As 2016 draws to a close, let's take a peek ahead to the coming year at the trends in technology and communications that will be impacting the enterprise in 2017. I will elaborate on each point and summarize with a key takeaway for each in the following fashion: There is lots of things happening in technology, blah, blah, blah etc.

Key Takeaway: Call Eclipse to help, they will know exactly what to do.

The below predictions are the sole opinion of NostraDaveus and I reserve the right to be completely wrong, though you may have a hard time getting me to admit it.

 

1. Merger digestion will lead to disruption

2016 was unprecedented for the amount and deal sizes of communications company mergers. Verizon and XO, Level 3 bought TW Telecom and then was absorbed by Centurylink, Windstream and Earthlink, and AT&T's jaw-dropping $80 Billion purchase of Time Warner Entertainment were just some of the highlights. If history tells us anything, it's that when huge telecom companies merge, networks are combined seamlessly and customer service improves dramatically. No, wait, my bad, I meant that the exact opposite thing happens. Network outages can be expected, customer service will take a beating as senior people who actually know what they are doing are synergized out of the company to achieve some of the financial targets of the merger. Executives from both sides will spend time in Machiavellian maneuvering in the new organizations focusing more on the power struggle than the customer experience. Sales teams will become a revolving door as many folks are pushed out or flee for the exits rather than spend two years trying to figure out the systems of the new company. The bottom line is that while many of the mergers were necessary and may even prove to be beneficial long-term, the short term reality of combining large companies is likely to lead to confusion and frustration for end customers.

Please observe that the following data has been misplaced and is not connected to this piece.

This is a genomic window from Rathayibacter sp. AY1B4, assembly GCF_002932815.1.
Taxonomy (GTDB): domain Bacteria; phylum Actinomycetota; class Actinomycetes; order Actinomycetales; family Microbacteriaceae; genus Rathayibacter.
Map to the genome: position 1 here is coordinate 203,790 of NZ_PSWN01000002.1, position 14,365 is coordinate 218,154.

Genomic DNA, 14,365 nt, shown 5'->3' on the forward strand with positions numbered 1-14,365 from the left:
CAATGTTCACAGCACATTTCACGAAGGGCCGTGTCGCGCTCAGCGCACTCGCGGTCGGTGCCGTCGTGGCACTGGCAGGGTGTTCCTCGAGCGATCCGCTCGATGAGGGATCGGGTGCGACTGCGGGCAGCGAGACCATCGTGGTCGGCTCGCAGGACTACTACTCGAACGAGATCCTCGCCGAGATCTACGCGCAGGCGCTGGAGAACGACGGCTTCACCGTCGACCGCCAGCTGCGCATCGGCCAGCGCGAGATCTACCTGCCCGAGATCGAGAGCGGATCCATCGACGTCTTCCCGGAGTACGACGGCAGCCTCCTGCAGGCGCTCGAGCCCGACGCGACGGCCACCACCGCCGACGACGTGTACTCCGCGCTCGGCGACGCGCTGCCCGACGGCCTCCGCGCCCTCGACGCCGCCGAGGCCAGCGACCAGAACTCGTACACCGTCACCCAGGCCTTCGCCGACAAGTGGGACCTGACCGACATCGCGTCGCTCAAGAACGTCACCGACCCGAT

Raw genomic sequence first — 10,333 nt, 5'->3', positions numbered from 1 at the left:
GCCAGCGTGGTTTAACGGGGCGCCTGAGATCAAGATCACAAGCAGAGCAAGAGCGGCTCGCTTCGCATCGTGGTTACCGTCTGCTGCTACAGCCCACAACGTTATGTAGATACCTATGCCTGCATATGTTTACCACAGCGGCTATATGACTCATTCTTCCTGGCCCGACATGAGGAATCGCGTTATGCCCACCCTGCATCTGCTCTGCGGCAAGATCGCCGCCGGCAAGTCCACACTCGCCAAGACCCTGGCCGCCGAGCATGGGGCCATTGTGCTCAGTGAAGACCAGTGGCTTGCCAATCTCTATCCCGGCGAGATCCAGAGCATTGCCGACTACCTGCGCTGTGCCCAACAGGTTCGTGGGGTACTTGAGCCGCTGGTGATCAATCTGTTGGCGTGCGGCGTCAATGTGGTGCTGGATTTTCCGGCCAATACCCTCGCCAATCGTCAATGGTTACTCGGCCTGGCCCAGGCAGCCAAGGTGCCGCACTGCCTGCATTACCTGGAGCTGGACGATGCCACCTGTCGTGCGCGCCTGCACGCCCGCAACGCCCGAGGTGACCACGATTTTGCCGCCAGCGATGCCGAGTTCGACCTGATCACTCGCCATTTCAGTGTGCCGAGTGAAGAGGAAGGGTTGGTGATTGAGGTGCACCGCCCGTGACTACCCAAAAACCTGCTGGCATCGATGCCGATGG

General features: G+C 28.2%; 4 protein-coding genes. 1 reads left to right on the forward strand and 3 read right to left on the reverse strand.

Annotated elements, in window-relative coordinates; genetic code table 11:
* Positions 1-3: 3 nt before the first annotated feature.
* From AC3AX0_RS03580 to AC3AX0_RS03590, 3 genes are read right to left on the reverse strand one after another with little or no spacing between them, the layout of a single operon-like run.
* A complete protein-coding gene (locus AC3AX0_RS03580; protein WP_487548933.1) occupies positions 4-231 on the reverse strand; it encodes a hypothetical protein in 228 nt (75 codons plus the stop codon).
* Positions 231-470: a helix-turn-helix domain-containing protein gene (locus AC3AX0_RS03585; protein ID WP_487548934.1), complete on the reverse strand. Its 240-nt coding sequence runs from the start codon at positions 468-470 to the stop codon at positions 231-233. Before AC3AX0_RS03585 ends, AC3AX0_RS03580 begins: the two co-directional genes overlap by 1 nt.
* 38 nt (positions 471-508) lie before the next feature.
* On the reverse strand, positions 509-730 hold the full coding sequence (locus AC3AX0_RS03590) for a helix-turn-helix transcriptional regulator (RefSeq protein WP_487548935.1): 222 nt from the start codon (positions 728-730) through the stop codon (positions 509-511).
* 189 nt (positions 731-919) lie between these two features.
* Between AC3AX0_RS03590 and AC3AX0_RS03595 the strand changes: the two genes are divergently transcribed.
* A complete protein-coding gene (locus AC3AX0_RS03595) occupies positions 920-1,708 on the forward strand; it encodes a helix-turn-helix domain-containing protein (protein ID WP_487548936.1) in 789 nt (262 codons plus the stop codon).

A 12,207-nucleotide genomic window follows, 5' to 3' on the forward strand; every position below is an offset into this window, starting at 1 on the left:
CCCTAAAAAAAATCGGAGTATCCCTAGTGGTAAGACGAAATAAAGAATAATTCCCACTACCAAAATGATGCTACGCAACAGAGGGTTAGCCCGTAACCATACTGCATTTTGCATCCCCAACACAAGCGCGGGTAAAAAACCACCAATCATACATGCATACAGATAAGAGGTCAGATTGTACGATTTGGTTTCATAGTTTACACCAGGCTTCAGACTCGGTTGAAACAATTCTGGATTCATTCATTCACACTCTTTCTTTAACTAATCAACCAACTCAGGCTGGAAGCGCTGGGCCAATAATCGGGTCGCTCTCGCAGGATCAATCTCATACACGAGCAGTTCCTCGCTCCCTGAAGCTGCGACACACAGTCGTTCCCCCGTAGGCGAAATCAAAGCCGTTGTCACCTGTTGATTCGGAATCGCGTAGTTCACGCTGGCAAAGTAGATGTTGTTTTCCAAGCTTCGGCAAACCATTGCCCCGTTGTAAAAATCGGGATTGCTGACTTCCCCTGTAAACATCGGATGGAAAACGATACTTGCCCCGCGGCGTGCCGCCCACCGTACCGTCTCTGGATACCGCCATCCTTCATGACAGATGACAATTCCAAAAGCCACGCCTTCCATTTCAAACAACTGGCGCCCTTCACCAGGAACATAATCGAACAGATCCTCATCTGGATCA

KEY TAKEAWAY: There were many huge mergers in 2016. Synergies will need to be achieved in 2017. Synergies is French for your service is about to get a lot worse.

 

2. Divestitures will ramp up

The logical consequence of so many mergers is that the newly formed companies will take a good hard look at themselves and decide they don't need all of the stuff they just bought or even some of the things they had before. We saw a lot of this over the last two years as large telecoms decided they didn't want to be in the data center business anymore and the large U.S. LEC's divested much of the copper infrastructure throughout the country. It's very likely that most mergers will result in groups and business units being sold, spun off, or shut down altogether. Newly merged companies have a mandate to achieve savings and one of the quickest ways to do it is to get rid of low margin, underperforming, or non-strategic business.

Bonus sub-prediction: AT&T, Sprint, or Verizon will either sell or spin-out their traditional wireline telco businesses in 2017 to focus on wireless and/ or content delivery (you don't really want your AT&T enterprise rep trying to sell you HBO as an add-on to your WAN, do you?)

KEY TAKEAWAY: Telcos will focus on what they believe are their key strengths leading them to shed assets and business units that are not in alignment.

 

3. SD-WAN and UCaaS will break through and cross the chasm